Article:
“In that era, the theatre was not so much a place to see, but rather was a place to be seen,” remarked the guide insightfully. Later, inside the theatre she pointed out the box where Queen Victoria used to be seated. At the lower right side of the theatre, it would hardly provide the best view, I was intrigued. The guide expected our momentary confusion and broke the suspense after a dramatic pause, “As you may notice, that particular box definitely does not have the best view of the stage, but it certainly is a place that can be best viewed by the entire theatre.” It was specially chosen so that everyone present in the hall could witness the entrance of the queen herself. The significant social performance around the actual stage performance distinctly differentiates audience behaviour then and now. It is also important because it historically denotes the changing functions of the theatre itself.

The Royal Opera House, is almost like a set that has had many lives and various avatars. As we know it now, the building was largely renovated in the 1990s. The present one is the third theatre, the earlier ones having been burnt down in fires. The space transitioned from being a playhouse initially, later converted into an Italian opera house. During World War I it was used as a storehouse for furniture, and in World War II it was recreated as a dance hall.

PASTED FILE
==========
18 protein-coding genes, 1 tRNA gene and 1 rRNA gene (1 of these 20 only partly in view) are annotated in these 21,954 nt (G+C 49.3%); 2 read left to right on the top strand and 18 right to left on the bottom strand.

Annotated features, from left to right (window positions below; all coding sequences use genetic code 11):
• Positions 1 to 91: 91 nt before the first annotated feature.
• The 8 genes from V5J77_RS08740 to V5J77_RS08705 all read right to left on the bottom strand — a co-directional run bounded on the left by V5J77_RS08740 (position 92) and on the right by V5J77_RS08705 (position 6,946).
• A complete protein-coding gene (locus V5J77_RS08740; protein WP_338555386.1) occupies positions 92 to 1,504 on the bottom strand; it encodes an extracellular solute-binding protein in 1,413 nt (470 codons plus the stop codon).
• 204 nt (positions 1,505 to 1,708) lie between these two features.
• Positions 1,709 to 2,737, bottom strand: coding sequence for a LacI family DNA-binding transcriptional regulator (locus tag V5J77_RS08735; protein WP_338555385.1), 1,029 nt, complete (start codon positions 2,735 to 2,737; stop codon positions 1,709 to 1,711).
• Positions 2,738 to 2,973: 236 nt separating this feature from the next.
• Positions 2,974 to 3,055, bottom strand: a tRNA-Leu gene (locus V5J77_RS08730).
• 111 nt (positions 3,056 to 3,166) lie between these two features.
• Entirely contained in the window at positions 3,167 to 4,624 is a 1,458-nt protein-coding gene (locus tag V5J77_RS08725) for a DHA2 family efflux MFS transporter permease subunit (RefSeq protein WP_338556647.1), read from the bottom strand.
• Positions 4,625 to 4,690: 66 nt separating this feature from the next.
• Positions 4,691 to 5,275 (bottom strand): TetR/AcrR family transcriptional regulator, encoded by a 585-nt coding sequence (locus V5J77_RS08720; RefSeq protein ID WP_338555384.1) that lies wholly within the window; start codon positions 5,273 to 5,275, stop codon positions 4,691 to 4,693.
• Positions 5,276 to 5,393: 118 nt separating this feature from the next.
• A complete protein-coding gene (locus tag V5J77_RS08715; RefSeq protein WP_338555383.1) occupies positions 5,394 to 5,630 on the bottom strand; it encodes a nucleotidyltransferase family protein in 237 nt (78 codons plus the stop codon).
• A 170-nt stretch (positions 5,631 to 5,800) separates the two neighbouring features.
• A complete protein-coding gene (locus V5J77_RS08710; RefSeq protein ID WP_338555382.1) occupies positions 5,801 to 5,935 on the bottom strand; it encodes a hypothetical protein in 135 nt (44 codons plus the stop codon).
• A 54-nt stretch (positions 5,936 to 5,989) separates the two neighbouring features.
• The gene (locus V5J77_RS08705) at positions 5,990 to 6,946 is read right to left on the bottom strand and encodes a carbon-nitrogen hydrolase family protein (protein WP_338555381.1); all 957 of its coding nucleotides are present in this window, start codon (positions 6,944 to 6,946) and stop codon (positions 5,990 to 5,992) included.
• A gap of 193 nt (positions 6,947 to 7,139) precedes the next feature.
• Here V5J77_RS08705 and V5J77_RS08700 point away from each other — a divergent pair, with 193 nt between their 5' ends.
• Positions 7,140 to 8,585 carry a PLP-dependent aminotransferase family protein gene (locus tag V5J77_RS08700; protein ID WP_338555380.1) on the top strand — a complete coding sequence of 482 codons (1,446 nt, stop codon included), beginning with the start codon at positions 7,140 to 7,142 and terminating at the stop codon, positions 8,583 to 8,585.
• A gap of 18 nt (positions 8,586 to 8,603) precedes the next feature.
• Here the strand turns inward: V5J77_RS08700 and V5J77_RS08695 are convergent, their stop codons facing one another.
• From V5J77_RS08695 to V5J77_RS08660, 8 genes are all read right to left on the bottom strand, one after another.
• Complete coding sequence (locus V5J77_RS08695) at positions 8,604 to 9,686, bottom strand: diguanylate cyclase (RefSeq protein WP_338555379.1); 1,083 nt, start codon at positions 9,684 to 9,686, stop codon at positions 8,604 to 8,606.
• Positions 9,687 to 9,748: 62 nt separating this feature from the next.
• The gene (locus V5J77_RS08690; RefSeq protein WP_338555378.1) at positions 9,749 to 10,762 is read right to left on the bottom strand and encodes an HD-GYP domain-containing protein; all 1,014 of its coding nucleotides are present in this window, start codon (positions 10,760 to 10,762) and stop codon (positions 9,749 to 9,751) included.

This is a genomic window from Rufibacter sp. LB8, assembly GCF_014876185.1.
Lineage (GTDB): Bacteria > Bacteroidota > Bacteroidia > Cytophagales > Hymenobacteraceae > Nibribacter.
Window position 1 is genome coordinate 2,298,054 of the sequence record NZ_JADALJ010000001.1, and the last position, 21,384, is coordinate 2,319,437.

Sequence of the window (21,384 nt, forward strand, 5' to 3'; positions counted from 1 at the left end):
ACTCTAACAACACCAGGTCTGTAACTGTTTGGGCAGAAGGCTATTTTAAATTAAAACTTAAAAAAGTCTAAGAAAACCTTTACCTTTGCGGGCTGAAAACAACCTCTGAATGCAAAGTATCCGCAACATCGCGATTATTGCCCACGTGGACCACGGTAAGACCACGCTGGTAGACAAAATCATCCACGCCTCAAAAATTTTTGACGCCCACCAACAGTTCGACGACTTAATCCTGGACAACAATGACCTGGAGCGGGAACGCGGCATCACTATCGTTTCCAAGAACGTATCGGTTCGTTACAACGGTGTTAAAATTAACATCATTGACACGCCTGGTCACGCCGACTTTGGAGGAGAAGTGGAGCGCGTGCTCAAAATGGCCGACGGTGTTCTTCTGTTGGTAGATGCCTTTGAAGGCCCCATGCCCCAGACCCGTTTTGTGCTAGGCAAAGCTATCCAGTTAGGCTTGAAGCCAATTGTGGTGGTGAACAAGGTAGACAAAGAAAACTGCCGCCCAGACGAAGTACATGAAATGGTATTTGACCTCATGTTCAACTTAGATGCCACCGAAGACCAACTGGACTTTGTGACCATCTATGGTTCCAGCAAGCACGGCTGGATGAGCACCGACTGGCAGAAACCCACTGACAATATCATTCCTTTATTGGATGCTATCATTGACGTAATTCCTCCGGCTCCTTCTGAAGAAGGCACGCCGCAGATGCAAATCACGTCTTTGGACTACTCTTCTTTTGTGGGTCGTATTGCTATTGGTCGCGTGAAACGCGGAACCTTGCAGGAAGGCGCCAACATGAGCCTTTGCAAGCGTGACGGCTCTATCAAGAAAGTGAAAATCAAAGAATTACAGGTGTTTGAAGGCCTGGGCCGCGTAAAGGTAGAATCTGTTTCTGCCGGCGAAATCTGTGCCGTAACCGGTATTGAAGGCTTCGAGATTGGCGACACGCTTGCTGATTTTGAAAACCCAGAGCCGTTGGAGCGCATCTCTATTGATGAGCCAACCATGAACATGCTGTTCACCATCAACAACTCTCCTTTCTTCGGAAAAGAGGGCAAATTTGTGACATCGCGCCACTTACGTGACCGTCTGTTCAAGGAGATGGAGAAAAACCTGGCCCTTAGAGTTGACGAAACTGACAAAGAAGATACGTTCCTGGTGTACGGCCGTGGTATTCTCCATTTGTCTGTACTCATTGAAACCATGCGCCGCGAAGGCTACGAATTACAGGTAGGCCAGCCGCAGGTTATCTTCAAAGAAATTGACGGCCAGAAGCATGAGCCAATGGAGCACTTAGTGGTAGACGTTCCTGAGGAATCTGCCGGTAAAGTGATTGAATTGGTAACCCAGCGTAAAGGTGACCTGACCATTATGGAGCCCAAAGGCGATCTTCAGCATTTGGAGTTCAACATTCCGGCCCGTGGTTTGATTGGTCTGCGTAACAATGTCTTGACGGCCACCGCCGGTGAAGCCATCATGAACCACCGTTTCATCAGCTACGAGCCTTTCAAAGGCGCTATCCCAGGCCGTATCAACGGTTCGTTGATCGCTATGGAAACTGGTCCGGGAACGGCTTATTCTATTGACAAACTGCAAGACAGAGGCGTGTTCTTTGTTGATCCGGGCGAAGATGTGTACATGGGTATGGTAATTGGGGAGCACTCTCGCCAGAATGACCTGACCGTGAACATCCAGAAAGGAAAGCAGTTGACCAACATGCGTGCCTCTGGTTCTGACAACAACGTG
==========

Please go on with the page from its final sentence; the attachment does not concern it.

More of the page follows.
I noticed an exhibit box that looked like a miniature set of an actual production. As we looked around the lobby, there were many more. These were ‘model boxes.’ Each model box was 125th the size of the stage and was critical part ofstagecraft as well as an active archive that played a major part in the exact recreation of sets of an earlier production that was being revived. We were told that the ROH has an opening night every 7-9 days, with 7-10 new productions each year including opera and ballet and the rest being revival productions. Not surprisingly, Romeo and Juliet is the ROH’s longest running ballet, for almost half a century.